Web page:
The Dangers of Buying Links Through a Service – SEO Tip Week 47
Should you buy links through a link service? Ever since Google slapped Text-Link-Ads.com (it no longer appears in the first 30 results for its own name), that is a question webmasters have had to wrangle with more than ever. Generally, Google regards buying links as a form of spam and as threat to their business model.
Google hasn’t been shy about punishing sites who engage in this behavior lately either. Many who bought and sold links with Text-Link-Ads have reported a significant drop in their PageRank since the last Google update. This is partly because escaping the eyes of Google is difficult. Doing a search for function tla_ads will uncover all the sites selling links using Text-Links-Ads who have not yet upgraded to the latest TLA plug-in, which hides this information. If Google can see who is selling links, they can logically conclude who is buying them as well.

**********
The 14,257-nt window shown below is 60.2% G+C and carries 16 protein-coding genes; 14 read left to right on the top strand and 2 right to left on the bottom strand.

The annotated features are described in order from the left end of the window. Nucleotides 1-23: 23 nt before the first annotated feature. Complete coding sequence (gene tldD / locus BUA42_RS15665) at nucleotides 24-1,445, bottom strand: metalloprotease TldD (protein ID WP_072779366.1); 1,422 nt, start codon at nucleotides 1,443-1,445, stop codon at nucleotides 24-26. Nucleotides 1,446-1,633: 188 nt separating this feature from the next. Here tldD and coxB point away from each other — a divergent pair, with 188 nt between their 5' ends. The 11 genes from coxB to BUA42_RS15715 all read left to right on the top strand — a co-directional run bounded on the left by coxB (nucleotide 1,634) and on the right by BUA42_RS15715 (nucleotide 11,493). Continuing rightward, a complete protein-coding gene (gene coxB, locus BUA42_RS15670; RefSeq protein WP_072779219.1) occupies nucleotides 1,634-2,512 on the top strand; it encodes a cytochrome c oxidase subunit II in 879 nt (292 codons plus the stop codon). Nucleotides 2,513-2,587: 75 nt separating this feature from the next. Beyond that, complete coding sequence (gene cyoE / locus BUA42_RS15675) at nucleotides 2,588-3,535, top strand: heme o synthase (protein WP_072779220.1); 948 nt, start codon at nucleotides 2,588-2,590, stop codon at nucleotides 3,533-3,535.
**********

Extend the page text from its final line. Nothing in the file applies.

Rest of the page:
JohnChow.com’s recent Google slap represents one of the more drastic punishments doled out to a webmaster. Chow had ranked number 1 in Google for the keyword “make money online” for over a year, but he also aggressively pushed link selling services. Now, he doesn’t even appear in the top 30 results for the keyword “John Chow.” (He clocks in at #57 from the datacenter I’m hitting).
Analyzing Google’s behavior becomes confusing when one considers that Chow’s site still has a toolbar PR of 4. Likewise, Text-Link-Ads still boasts a PR of 7.
If one wants to remain in the good graces of Google, avoiding the use of link brokers such as TLA or TNX.net would probably be judicious. But reading Google’s mind is not an easy task, as evidenced by the erratic nature of their penalties.